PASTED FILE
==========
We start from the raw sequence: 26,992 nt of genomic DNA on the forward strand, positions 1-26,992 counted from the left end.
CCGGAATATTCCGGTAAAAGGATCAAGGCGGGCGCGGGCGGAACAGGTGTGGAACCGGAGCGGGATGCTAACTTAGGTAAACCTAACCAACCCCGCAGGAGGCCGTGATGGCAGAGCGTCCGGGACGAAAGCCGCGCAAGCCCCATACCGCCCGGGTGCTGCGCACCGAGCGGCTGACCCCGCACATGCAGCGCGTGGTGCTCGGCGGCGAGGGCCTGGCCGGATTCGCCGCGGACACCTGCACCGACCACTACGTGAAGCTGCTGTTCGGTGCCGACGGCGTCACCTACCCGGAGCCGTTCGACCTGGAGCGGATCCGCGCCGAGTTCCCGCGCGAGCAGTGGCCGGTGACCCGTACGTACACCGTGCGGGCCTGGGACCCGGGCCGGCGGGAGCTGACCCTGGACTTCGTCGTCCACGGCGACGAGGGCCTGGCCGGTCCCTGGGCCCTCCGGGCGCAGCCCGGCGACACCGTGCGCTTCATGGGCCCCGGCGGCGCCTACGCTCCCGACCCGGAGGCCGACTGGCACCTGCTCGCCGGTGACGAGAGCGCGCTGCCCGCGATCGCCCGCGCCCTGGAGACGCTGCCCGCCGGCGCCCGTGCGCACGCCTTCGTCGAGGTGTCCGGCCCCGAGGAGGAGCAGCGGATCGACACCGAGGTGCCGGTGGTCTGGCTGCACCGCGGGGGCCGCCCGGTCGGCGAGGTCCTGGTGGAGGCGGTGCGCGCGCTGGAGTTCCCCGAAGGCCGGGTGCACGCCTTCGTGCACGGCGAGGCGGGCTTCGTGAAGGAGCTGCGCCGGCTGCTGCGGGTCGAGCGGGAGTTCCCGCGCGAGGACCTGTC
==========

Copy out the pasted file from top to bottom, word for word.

We start from the raw sequence: 26,992 nt of genomic DNA on the forward strand, positions 1-26,992 counted from the left end.
CCGGAATATTCCGGTAAAAGGATCAAGGCGGGCGCGGGCGGAACAGGTGTGGAACCGGAGCGGGATGCTAACTTAGGTAAACCTAACCAACCCCGCAGGAGGCCGTGATGGCAGAGCGTCCGGGACGAAAGCCGCGCAAGCCCCATACCGCCCGGGTGCTGCGCACCGAGCGGCTGACCCCGCACATGCAGCGCGTGGTGCTCGGCGGCGAGGGCCTGGCCGGATTCGCCGCGGACACCTGCACCGACCACTACGTGAAGCTGCTGTTCGGTGCCGACGGCGTCACCTACCCGGAGCCGTTCGACCTGGAGCGGATCCGCGCCGAGTTCCCGCGCGAGCAGTGGCCGGTGACCCGTACGTACACCGTGCGGGCCTGGGACCCGGGCCGGCGGGAGCTGACCCTGGACTTCGTCGTCCACGGCGACGAGGGCCTGGCCGGTCCCTGGGCCCTCCGGGCGCAGCCCGGCGACACCGTGCGCTTCATGGGCCCCGGCGGCGCCTACGCTCCCGACCCGGAGGCCGACTGGCACCTGCTCGCCGGTGACGAGAGCGCGCTGCCCGCGATCGCCCGCGCCCTGGAGACGCTGCCCGCCGGCGCCCGTGCGCACGCCTTCGTCGAGGTGTCCGGCCCCGAGGAGGAGCAGCGGATCGACACCGAGGTGCCGGTGGTCTGGCTGCACCGCGGGGGCCGCCCGGTCGGCGAGGTCCTGGTGGAGGCGGTGCGCGCGCTGGAGTTCCCCGAAGGCCGGGTGCACGCCTTCGTGCACGGCGAGGCGGGCTTCGTGAAGGAGCTGCGCCGGCTGCTGCGGGTCGAGCGGGAGTTCCCGCGCGAGGACCTGTC